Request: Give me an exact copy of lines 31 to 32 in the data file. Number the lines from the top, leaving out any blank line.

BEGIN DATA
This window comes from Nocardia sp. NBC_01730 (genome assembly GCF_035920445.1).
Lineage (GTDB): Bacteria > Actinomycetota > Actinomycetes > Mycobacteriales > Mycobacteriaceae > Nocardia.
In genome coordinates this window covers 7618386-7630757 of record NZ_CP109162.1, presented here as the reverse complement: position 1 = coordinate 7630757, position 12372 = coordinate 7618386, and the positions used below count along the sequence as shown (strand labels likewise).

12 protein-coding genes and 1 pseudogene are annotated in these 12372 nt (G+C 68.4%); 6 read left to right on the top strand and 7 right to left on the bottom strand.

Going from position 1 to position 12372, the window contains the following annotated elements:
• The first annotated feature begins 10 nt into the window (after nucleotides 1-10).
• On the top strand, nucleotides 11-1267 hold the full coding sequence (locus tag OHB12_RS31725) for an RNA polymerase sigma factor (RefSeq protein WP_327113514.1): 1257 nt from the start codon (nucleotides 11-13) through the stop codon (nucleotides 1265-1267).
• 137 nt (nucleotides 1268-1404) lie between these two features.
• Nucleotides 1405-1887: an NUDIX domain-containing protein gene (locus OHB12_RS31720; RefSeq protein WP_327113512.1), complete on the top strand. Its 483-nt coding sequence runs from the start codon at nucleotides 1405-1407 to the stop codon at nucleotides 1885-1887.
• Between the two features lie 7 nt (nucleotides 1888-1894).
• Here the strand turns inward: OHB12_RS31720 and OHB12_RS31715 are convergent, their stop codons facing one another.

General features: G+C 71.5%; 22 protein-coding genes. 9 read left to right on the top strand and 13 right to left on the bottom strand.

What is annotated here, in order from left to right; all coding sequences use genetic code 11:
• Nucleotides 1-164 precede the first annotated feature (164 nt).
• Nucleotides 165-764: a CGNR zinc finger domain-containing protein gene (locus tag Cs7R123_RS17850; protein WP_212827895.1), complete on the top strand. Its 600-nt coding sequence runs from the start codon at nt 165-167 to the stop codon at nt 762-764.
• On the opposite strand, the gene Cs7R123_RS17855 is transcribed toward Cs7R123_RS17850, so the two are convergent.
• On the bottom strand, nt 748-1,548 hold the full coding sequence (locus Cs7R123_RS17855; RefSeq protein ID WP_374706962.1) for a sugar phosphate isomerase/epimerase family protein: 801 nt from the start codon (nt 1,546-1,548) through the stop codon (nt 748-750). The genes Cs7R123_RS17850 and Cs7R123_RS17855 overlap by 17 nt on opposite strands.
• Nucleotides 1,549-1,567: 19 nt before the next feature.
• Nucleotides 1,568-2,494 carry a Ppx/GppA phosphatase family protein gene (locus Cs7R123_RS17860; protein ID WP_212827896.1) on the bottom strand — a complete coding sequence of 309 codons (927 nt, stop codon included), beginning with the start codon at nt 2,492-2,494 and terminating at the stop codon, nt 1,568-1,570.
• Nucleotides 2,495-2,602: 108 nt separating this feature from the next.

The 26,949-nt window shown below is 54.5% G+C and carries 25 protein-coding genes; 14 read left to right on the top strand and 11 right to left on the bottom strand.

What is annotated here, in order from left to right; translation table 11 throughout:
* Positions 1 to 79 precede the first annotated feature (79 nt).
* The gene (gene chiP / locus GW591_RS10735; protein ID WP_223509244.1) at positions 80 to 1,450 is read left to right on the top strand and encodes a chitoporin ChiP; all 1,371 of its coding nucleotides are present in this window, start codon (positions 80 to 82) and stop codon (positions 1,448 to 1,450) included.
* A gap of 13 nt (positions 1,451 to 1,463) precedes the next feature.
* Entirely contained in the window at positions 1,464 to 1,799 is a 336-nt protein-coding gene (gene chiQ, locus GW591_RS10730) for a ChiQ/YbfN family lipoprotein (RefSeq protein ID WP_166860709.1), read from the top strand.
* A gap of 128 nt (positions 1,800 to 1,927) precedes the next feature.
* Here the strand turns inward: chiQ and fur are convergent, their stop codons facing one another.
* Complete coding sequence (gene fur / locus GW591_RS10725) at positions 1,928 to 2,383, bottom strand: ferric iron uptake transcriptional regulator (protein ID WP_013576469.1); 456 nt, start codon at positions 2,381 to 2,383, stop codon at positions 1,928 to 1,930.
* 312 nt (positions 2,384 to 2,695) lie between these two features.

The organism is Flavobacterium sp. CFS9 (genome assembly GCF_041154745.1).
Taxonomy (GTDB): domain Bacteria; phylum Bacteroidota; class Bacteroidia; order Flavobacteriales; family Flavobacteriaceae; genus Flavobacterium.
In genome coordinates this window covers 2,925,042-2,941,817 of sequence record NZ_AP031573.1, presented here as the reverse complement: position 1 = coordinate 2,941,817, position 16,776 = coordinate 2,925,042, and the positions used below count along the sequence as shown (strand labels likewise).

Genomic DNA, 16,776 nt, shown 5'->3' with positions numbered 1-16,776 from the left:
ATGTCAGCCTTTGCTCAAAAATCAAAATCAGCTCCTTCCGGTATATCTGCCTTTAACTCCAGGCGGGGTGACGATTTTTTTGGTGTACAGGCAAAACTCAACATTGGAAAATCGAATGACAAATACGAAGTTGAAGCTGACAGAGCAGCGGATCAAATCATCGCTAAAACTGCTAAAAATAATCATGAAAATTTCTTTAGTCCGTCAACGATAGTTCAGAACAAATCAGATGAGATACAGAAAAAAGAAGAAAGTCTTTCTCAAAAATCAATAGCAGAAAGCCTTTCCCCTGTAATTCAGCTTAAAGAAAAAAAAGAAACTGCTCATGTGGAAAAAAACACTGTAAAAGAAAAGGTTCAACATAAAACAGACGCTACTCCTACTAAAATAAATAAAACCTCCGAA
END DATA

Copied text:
The organism is Flavobacterium sp. CFS9 (genome assembly GCF_041154745.1).
Taxonomy (GTDB): domain Bacteria; phylum Bacteroidota; class Bacteroidia; order Flavobacteriales; family Flavobacteriaceae; genus Flavobacterium.